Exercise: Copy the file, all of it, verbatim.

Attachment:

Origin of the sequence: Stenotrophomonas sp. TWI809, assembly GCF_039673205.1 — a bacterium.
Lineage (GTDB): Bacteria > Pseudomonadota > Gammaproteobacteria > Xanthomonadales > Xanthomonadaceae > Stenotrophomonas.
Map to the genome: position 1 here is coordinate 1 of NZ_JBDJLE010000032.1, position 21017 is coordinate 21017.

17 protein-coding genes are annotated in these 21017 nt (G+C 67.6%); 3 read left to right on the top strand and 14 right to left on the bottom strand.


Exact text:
Origin of the sequence: Stenotrophomonas sp. TWI809, assembly GCF_039673205.1 — a bacterium.
Lineage (GTDB): Bacteria > Pseudomonadota > Gammaproteobacteria > Xanthomonadales > Xanthomonadaceae > Stenotrophomonas.
Map to the genome: position 1 here is coordinate 1 of NZ_JBDJLE010000032.1, position 21017 is coordinate 21017.

17 protein-coding genes are annotated in these 21017 nt (G+C 67.6%); 3 read left to right on the top strand and 14 right to left on the bottom strand.